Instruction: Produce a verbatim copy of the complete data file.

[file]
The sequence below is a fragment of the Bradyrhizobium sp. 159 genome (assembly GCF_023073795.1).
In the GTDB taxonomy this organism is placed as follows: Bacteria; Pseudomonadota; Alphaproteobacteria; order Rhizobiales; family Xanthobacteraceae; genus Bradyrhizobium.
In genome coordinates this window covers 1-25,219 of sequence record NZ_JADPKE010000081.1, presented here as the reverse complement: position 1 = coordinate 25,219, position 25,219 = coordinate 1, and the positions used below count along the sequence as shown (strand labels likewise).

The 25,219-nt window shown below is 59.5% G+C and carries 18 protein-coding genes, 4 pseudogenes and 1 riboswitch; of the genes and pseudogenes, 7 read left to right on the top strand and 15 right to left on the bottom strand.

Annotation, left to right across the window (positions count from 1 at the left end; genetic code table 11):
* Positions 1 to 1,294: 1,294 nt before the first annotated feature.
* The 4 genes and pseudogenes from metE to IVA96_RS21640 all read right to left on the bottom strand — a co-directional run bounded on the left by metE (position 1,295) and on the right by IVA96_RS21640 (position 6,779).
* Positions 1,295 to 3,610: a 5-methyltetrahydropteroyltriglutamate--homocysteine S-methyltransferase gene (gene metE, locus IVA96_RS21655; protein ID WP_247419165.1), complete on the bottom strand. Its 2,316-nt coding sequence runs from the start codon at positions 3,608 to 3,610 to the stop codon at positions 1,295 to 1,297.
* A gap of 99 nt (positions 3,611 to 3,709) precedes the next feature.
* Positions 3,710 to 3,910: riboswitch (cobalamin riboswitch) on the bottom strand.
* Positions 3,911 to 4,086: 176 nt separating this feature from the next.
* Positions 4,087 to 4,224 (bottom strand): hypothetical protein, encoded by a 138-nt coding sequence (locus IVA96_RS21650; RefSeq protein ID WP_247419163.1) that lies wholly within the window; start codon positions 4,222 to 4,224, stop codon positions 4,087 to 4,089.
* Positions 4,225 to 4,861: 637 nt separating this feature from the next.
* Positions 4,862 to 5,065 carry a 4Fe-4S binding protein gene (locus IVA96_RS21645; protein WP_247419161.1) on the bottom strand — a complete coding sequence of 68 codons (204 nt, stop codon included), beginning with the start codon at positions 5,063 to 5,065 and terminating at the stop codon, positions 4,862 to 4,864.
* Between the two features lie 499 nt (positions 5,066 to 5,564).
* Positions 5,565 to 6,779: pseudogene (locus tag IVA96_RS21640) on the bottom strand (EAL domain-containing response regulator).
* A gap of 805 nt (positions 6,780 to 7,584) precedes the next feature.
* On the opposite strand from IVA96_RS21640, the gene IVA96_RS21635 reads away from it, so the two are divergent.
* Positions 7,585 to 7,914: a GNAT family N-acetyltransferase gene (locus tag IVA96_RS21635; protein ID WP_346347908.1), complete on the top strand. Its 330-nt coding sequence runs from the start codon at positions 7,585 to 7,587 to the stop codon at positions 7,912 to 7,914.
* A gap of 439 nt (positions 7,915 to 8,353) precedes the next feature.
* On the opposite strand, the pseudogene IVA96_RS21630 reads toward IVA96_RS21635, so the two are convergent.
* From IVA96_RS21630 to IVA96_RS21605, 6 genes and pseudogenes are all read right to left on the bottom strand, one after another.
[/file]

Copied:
The sequence below is a fragment of the Bradyrhizobium sp. 159 genome (assembly GCF_023073795.1).
In the GTDB taxonomy this organism is placed as follows: Bacteria; Pseudomonadota; Alphaproteobacteria; order Rhizobiales; family Xanthobacteraceae; genus Bradyrhizobium.
In genome coordinates this window covers 1-25,219 of sequence record NZ_JADPKE010000081.1, presented here as the reverse complement: position 1 = coordinate 25,219, position 25,219 = coordinate 1, and the positions used below count along the sequence as shown (strand labels likewise).

The 25,219-nt window shown below is 59.5% G+C and carries 18 protein-coding genes, 4 pseudogenes and 1 riboswitch; of the genes and pseudogenes, 7 read left to right on the top strand and 15 right to left on the bottom strand.

Annotation, left to right across the window (positions count from 1 at the left end; genetic code table 11):
* Positions 1 to 1,294: 1,294 nt before the first annotated feature.
* The 4 genes and pseudogenes from metE to IVA96_RS21640 all read right to left on the bottom strand — a co-directional run bounded on the left by metE (position 1,295) and on the right by IVA96_RS21640 (position 6,779).
* Positions 1,295 to 3,610: a 5-methyltetrahydropteroyltriglutamate--homocysteine S-methyltransferase gene (gene metE, locus IVA96_RS21655; protein ID WP_247419165.1), complete on the bottom strand. Its 2,316-nt coding sequence runs from the start codon at positions 3,608 to 3,610 to the stop codon at positions 1,295 to 1,297.
* A gap of 99 nt (positions 3,611 to 3,709) precedes the next feature.
* Positions 3,710 to 3,910: riboswitch (cobalamin riboswitch) on the bottom strand.
* Positions 3,911 to 4,086: 176 nt separating this feature from the next.
* Positions 4,087 to 4,224 (bottom strand): hypothetical protein, encoded by a 138-nt coding sequence (locus IVA96_RS21650; RefSeq protein ID WP_247419163.1) that lies wholly within the window; start codon positions 4,222 to 4,224, stop codon positions 4,087 to 4,089.
* Positions 4,225 to 4,861: 637 nt separating this feature from the next.
* Positions 4,862 to 5,065 carry a 4Fe-4S binding protein gene (locus IVA96_RS21645; protein WP_247419161.1) on the bottom strand — a complete coding sequence of 68 codons (204 nt, stop codon included), beginning with the start codon at positions 5,063 to 5,065 and terminating at the stop codon, positions 4,862 to 4,864.
* Between the two features lie 499 nt (positions 5,066 to 5,564).
* Positions 5,565 to 6,779: pseudogene (locus tag IVA96_RS21640) on the bottom strand (EAL domain-containing response regulator).
* A gap of 805 nt (positions 6,780 to 7,584) precedes the next feature.
* On the opposite strand from IVA96_RS21640, the gene IVA96_RS21635 reads away from it, so the two are divergent.
* Positions 7,585 to 7,914: a GNAT family N-acetyltransferase gene (locus tag IVA96_RS21635; protein ID WP_346347908.1), complete on the top strand. Its 330-nt coding sequence runs from the start codon at positions 7,585 to 7,587 to the stop codon at positions 7,912 to 7,914.
* A gap of 439 nt (positions 7,915 to 8,353) precedes the next feature.
* On the opposite strand, the pseudogene IVA96_RS21630 reads toward IVA96_RS21635, so the two are convergent.
* From IVA96_RS21630 to IVA96_RS21605, 6 genes and pseudogenes are all read right to left on the bottom strand, one after another.